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Morton Hibbs and I  ( Donald Wilkey ) traveled together to Leitchfield, Ky. to attend the funeral services for our Uncle Hubert. After the services we stopped by the local newpaper office to pick up a couple of papers to read the obituary. When I entered the office the counter was piled with newspapers.  I picked one up and discovered the whole front page was devoted to Uncle Hubert. I asked the fellow behind the counter how much the newspapers were?

His reply was, "You couldn't buy one, they are not for sale, but you can have all you want."

Donald C. Wilkey  

A clipping from The Madisonville Messenger, Madisonville, Kentucky

H. W.Wilkey is remembered as not just good, but great


Dear Editor:

With the passing of H. W. Wilkey the world has suffered a real loss. Many good things could be said about this good man, but I shall mention those things which come to my mind as a parent whose sons were privileged to know him. Throughout his tenure we never heard a derogatory remark about Mr. Wilkey from a teacher, board member, parent or student. This is most unusal in the dificult role of school administrator. Mr. Wilkey went about his business with deliberate dignity.   He proved himself not just a dreamer but a "doer."  He worked diligently to raise and maintain a high academic level for his school distict.  He set the tone for pride and respect for school property, evidenced in the physical condition of the of the Leitchfield High School building ( now Grayson County Middle School ), built during his administration. Instrumental in promoting and culivating the arts in his schools.   Mr. Wilkey lined the corridor with paintings of local artist to encourage and inspire young talents. He worked to introduce art courses in the school curriculum and perhaps did more to develop a deep interest in music and band in the school than any one person.  With a keen mind, Mr. Wilkey could fill any emergency vacancy on the staff and was not adverse to solving a complex algebra problem in his advanced years. Perhaps his most outstanding quality was Mr. Wilkey's ability  to know the progress and understand the problems of each individual student. He followed the progress of his students through high school, college, and on into their vocational or professional lives. Outstanding in his profession, Mr. Wilkey was also a well rounded gentleman with diverse interests. He was a model of Christian discipleship, family man and community-spirited citizen. Wilkey read and a talented writer, he also enjoyed sports, and could relax with a pipe and fishing pole. His gentle nature was reflected in his love for flowers and growing things. Mr. Wilkey was loved and respected for "what" he was rather than who he was.  The H. W. Wilkey School is a fitting memorial to this fine gentleman who was not just a good man, but a GREAT man.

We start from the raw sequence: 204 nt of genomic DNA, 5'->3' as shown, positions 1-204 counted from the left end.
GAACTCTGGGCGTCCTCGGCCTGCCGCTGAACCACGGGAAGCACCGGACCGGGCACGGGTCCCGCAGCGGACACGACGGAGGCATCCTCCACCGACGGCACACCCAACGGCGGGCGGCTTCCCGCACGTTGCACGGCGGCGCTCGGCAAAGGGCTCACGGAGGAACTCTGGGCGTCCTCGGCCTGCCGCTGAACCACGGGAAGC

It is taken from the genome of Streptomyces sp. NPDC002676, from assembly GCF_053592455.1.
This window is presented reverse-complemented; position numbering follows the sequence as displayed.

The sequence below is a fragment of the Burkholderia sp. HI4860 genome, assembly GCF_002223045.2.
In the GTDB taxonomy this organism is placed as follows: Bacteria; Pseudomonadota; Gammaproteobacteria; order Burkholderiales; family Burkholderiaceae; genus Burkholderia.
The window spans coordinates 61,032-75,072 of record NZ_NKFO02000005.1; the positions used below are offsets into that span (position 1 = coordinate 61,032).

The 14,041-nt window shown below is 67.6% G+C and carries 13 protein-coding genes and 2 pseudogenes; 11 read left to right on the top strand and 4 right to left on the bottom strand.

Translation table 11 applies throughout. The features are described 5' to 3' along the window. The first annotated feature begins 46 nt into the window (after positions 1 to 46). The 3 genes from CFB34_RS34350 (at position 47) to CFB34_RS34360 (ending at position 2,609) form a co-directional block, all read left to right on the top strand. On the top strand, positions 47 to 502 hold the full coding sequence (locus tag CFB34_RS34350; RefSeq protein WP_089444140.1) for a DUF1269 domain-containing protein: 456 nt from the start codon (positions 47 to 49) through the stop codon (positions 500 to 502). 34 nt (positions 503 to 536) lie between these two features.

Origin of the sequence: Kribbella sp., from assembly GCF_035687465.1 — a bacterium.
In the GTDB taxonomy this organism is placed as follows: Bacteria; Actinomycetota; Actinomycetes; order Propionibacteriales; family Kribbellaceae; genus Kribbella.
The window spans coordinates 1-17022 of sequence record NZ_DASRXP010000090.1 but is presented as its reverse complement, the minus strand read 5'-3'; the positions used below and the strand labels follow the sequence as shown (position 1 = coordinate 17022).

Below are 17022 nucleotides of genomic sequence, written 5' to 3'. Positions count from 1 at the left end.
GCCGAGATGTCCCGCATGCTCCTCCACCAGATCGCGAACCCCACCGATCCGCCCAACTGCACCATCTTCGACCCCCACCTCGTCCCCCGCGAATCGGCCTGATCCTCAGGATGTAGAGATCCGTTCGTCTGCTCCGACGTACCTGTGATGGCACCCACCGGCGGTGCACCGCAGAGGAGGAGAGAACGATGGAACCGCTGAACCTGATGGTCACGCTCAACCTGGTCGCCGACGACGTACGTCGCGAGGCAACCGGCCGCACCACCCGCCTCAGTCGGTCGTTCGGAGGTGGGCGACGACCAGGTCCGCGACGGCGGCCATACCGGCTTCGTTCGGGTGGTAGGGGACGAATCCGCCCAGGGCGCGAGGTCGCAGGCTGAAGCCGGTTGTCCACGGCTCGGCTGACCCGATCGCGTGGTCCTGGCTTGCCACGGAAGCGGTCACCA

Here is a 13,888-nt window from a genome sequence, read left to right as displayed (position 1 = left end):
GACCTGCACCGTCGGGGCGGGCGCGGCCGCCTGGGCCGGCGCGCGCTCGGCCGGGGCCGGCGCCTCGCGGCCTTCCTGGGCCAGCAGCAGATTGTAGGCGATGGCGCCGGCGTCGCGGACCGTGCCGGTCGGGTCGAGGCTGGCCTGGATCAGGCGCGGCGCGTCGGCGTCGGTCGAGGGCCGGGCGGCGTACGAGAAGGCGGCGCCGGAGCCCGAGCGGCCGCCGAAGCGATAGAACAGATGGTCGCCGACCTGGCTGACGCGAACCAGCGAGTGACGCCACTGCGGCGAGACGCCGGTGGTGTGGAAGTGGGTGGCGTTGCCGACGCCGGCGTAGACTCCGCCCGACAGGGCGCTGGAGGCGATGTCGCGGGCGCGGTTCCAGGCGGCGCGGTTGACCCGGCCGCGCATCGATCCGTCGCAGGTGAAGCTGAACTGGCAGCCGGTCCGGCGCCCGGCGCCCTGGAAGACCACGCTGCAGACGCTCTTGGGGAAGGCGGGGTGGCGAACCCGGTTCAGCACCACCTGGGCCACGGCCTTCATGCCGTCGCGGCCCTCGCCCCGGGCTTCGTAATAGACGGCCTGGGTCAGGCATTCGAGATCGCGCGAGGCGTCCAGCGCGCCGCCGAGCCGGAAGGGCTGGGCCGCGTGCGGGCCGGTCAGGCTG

Sarah C. Willis


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